One of the youngest and prettiest little girls in the party was the last to come out of the car which had orne the party from Fulton. She stood alone on the platform of the car for a moment, signaling frantically with her thumb on her upper lip and her fingers wigging. The sign was rather an unexpected one for a neat little girl in a bright blue uniform and mortar board cap, to be making in the face of a big crowd. After a little she stopped it and dased down the steps into her mother's arms.

Professor D. C. McCue, assistant Superintendent of the school, who was in charge of the party, was asked what that sign meant in deaf and dumb one-hand lingo.

"It means mother," he said. If you put your thumb on yuour forehead and wiggle your fingers, you are saying 'father.' Your thumb on your chin and wiggling fingers means 'sister.' The little girl was calling her mother."

One little lad met no welcome. There was no one to meet him and he began to cry. Professor D. C. McCue took him by the hand to the depot matron's office. There the little lad sat and cried, waiting for his father or mother to come. He couldn't talk to a soul and his eyes were so red with weeping that he couldn't read the cheering notes which the matron wrote for him. The lad carried a card, as do all the deaf children, bearing his name and address. It read: "Everett Early, 1309 Crystal avenue." Once before, a year ago, a little boy who came home from the deaf school waited in the depot long hours until his father, who was at work during the day, came to take him home.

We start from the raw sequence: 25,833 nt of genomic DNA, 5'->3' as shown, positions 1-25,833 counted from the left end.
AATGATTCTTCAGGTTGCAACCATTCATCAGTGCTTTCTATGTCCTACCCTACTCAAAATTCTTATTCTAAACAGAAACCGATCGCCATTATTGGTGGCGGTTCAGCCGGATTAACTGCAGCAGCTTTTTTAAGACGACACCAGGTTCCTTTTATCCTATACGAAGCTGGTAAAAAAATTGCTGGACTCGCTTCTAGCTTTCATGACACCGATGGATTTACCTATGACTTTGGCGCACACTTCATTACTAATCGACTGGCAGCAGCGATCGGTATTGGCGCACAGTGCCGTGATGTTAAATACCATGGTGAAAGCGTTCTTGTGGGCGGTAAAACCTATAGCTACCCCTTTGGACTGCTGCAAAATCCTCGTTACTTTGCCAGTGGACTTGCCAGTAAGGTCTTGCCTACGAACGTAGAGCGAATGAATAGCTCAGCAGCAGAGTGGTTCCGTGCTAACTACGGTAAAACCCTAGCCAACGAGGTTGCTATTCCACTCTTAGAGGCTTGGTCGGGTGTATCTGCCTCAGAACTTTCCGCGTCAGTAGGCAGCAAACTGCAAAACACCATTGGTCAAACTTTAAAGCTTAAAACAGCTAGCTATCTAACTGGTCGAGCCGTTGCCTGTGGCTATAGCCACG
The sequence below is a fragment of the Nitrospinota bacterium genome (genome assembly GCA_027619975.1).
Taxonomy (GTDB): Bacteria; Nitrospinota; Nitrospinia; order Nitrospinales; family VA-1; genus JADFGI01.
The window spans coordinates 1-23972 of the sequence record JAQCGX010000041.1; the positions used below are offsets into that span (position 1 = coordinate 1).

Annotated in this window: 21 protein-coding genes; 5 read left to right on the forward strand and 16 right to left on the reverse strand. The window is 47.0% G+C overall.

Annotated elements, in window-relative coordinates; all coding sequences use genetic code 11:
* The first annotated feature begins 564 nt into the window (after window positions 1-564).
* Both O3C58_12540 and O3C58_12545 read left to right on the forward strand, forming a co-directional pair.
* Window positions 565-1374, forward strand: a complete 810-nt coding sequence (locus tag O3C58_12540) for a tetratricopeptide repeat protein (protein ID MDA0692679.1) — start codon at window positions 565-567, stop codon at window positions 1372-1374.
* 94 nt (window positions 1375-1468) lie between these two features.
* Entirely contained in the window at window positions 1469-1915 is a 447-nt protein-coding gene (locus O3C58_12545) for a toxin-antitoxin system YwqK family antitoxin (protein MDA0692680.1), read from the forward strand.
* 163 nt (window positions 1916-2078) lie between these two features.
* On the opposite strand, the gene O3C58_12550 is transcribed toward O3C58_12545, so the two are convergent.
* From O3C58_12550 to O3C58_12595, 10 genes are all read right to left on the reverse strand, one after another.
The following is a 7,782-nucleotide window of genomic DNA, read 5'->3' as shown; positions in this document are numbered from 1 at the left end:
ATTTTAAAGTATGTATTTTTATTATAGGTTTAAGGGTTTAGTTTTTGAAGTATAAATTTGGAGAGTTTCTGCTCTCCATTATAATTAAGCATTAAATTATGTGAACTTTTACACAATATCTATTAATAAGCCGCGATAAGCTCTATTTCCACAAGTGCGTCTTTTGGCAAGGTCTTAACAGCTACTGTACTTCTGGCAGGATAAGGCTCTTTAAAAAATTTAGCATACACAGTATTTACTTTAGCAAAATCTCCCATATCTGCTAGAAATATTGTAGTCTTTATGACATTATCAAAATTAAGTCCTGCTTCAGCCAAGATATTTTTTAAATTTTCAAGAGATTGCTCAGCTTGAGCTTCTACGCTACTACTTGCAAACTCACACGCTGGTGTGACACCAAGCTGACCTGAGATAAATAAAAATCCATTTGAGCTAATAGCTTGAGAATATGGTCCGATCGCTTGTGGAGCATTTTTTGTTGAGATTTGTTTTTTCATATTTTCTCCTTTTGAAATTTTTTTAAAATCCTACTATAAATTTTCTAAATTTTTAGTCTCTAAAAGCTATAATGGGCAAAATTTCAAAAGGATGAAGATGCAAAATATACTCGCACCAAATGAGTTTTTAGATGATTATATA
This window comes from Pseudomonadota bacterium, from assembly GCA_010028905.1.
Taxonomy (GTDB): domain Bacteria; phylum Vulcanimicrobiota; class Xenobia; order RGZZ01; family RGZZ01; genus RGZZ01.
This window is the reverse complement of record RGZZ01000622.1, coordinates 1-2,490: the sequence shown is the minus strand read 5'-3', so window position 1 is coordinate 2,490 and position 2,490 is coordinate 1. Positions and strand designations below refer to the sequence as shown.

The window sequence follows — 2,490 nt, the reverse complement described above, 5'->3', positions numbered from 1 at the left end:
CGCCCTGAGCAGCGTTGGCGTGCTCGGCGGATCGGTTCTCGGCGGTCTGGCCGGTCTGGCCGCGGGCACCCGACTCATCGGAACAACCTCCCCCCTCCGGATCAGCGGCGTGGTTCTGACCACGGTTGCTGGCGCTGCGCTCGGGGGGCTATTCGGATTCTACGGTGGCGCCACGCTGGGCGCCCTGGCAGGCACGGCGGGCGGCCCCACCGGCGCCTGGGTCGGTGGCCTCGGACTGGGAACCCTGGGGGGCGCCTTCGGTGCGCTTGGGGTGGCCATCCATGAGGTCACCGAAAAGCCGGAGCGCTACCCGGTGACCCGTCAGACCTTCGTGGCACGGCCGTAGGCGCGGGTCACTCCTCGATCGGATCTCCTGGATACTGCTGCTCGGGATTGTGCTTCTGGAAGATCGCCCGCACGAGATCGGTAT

The other children passed through the depot at 7 o'clock. There were two parties of them, one of thirty under the care of J. S. Morrison, bound for Joplin, and the other one of twenty in care of Professor L. A. Gaw, bound for Springfield. There were no Kansas City children on the 7 o'clock train.

The total enrollment at the state school for the deaf for the year, which closed yesterday, was 381. All of these children were sent to their homes in groups of twenty or more, each group under the care of one of the teachers in the school. They went from Fulton to all parts of the state. The school consists of two large buildings and cottage dormitories for the children. In addition to double hand language, the children are taught to read and write and to work at some trade. There are classes in cooking, cabinet making, tailoring, printing, shoe making, harness making, blacksmithing, gardening, sewing and dressmaking. There are thirty-five teachers and over fifty other employes.